IN RECENT years the specter of famine has become painfully familiar in world news reports. From Ethiopia and elsewhere have come unforgettable images of suffering. In 1992 world attention was riveted on Somalia’s tragic victims of famine, caused by drought and war. The International Herald Tribune reported in September 1992: “No one knows how many Somalis have died, but the Red Cross puts the figure at above 100,000. Hundreds, if not thousands, die every day.”
The figures do little to convey the misery and pain of the individuals involved. Yvette Pierpaoli, European representative of Refugees International, wrote in the UN magazine Refugees: “In New York or Geneva, the refugee question appears quite straightforward; figures are cited and the string of zeros attached to them is difficult to grasp. But thousands of miles away, on the frontiers of countries no longer under control, emotion seizes you by the throat and the magnitude of the suffering makes you want to scream.”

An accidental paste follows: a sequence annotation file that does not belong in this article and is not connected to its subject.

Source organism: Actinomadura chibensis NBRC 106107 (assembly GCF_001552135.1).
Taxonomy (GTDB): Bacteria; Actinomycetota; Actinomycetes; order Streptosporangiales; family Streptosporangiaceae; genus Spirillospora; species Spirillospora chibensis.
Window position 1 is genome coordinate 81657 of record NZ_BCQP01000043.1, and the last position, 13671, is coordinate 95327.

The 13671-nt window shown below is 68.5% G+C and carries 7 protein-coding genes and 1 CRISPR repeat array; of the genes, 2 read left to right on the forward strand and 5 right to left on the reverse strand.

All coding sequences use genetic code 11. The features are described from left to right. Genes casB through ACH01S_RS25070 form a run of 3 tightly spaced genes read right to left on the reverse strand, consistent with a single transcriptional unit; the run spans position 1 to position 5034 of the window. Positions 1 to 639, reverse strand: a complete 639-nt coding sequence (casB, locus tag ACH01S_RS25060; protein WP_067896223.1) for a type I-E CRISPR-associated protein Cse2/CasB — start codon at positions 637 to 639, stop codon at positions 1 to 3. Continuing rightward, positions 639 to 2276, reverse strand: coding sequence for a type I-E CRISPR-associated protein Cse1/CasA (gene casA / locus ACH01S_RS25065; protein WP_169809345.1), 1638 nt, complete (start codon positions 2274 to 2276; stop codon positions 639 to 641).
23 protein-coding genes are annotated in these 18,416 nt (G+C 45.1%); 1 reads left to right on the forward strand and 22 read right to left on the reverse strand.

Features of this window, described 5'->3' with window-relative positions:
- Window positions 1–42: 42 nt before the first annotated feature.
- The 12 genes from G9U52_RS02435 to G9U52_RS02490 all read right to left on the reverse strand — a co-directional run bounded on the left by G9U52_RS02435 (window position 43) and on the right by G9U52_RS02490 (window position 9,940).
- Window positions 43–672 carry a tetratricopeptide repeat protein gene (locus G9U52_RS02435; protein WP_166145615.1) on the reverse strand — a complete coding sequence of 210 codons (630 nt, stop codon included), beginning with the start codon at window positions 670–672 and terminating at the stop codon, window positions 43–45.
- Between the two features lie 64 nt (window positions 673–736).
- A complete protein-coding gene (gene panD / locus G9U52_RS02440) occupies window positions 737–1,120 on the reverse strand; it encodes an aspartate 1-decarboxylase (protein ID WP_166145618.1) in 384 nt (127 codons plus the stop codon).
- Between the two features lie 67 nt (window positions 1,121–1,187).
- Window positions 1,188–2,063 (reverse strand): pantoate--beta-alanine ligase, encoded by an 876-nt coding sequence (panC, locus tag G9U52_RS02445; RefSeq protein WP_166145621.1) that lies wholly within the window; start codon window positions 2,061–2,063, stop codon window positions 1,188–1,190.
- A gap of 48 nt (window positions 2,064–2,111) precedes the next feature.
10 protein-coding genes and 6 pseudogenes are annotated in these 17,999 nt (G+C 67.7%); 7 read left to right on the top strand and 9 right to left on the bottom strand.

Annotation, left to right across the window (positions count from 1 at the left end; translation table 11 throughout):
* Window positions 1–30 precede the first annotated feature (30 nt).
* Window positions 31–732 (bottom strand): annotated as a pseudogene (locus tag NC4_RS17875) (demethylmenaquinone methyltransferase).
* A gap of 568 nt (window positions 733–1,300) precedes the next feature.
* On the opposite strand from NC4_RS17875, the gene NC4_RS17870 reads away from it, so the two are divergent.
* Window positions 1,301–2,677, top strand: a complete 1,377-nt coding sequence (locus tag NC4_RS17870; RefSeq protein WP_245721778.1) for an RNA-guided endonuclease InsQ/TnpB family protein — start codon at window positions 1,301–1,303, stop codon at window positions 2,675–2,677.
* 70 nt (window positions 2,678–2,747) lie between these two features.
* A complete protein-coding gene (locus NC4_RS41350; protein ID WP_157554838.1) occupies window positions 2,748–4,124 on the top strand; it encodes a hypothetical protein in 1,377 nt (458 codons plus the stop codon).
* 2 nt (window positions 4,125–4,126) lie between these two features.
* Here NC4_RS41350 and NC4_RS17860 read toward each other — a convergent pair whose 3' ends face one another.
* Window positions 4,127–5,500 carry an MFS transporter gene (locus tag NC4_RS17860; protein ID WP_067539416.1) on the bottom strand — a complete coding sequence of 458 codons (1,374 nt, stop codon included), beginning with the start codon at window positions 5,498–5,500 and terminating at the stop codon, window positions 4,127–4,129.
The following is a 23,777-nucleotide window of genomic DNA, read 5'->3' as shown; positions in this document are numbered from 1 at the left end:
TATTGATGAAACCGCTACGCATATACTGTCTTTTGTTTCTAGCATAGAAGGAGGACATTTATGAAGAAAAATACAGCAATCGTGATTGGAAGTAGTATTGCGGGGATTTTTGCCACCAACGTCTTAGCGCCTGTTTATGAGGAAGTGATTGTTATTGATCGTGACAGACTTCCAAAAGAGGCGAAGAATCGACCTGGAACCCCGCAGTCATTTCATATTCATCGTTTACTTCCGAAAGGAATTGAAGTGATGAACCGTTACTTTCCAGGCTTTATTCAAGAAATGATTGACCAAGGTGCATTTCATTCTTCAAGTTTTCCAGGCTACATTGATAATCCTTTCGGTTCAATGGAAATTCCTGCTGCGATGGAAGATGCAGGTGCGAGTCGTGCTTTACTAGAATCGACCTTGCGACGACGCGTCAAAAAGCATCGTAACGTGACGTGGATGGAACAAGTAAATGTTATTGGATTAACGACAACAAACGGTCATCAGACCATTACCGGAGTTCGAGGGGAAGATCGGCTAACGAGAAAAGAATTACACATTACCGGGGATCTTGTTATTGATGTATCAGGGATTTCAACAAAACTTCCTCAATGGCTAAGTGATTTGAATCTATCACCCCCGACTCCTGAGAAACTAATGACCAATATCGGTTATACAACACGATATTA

While the Red Cross says that its efforts to aid Somalia represent its biggest ever humanitarian relief operation, many observers complain that the general picture is one of too little aid, too late. Pierpaoli laments: “Donor countries are reticent, tired of supporting an Africa which is disintegrating. . . . They blame Africans for their poor management, the greed of their leaders, the seemingly endless conflicts.”
The Bible foretold a time when there would be food shortages “in one place after another.” These food shortages, together with many other developments, such as wars, earthquakes, and pestilences, indicate that the Kingdom of God is near. (Luke 21:11, 31) The Bible further shows that under this benevolent Kingdom of God, there will be an abundance of food for all humankind. “There will come to be plenty of grain on the earth,” wrote the psalmist. “On the top of the mountains there will be an overflow.”—Psalm 72:16.